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Abby Finkenauer, a Democrat hoping to claim Republican Chuck Grassley’s seat in the U.S. Senate, tweeted March 23 about Grassley’s attempts to get rid of the Affordable Care Act.
“The Affordable Care Act was signed into law TWELVE years ago today,” she tweeted. “Since then, @ChuckGrassley has voted to roll it back TWELVE times — and even voted to take away coverage for folks with preexisting conditions.”
The Affordable Care Act, enacted March 23, 2010, restructured the U.S. health care system with major changes including a requirement every American have health insurance, protections for people with preexisting health conditions and an obligation for health insurers to cover preventive care without cost to patients.
The majority of Americans now like the act, also known as Obamacare.
In a November 2020 Gallup poll, 55 percent of Americans said they support the law, tying a number also reached in April 2017. But support varies by party. In the 2020 survey, 94 percent of Democrats polled favored the law, compared with 13 percent of Republicans and 57 percent of independents, Gallup reported.
Finkenauer is trying to score points with that majority by pointing out Grassley’s efforts over the years to undermine the law. These 12 times Grassley “tried to roll it back” go back to 2015, according to sourcing provided by Finkenauer’s campaign. We’ve numbered the attempts below so you can keep track.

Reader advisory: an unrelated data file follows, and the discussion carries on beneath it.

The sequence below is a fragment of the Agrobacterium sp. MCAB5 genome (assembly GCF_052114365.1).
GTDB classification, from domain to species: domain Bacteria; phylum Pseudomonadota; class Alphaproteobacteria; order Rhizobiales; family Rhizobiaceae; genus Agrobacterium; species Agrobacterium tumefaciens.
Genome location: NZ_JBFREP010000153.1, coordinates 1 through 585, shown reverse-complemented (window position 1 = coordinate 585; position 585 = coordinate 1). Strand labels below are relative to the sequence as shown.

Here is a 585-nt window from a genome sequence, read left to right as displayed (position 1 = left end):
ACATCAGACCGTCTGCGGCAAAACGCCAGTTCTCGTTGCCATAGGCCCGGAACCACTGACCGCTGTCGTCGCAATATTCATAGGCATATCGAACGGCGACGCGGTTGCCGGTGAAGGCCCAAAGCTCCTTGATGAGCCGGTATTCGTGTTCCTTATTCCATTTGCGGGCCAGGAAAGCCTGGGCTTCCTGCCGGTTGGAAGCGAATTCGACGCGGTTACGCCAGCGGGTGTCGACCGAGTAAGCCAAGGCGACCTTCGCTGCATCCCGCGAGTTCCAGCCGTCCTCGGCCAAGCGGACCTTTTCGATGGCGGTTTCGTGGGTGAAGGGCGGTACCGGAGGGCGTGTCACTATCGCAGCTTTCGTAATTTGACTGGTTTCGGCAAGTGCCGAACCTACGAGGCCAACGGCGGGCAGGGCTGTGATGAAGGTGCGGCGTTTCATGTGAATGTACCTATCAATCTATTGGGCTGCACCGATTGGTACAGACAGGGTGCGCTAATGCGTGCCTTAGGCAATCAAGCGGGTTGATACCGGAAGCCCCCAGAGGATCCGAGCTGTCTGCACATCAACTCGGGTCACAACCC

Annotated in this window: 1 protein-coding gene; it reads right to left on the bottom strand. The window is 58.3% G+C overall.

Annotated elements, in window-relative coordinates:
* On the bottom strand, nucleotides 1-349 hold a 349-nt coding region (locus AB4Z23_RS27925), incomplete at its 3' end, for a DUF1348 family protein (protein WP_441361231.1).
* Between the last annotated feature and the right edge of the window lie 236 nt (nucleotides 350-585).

1. The first was in March 2015, when Grassley voted for the Senate’s fiscal 2016 budget resolution, which included a provision that would allow reconciliation legislation to be used to repeal the Affordable Care Act.
A reconciliation bill needs only a simple majority to pass in the Senate, as opposed to 60 votes. The procedure is designed to expedite legislation, especially for timely budget issues, but it has been used increasingly for thorny issues unlikely to get wider support.
2. On April 14, 2015, Grassley voted in favor of an amendment that would have repealed the part of the Affordable Care Act that required individuals to have health insurance. The amendment needed 60 votes, but got 54 so it failed.
3. Senate Republicans, including Grassley, tried to defund the Affordable Care Act as part of the Fiscal 2016 Conference Report Budget resolution in May 2015. This bill included non-binding language to repeal the law as part of a plan to reduce federal spending.
The conference report passed 51 to 48 (only a simple majority required), but as a guide it did not actually change policy without further legislation to implement the recommendations, reported law firm Reed Smith in a legislative update May 19, 2015.
4. On Dec. 3, 2015, Grassley voted for an amendment that would make permanent a proposed repeal of the so-called “Cadillac tax,” a provision of the Affordable Care Act that would have imposed a 40 percent excise tax on the most generous employer-sponsored health care plans.
This unpopular provision was supposed to go into effect in 2018, but the omnibus spending bill passed in December 2015 delayed it by two years. In 2019, the tax was permanently repealed, the Wall Street Journal reported.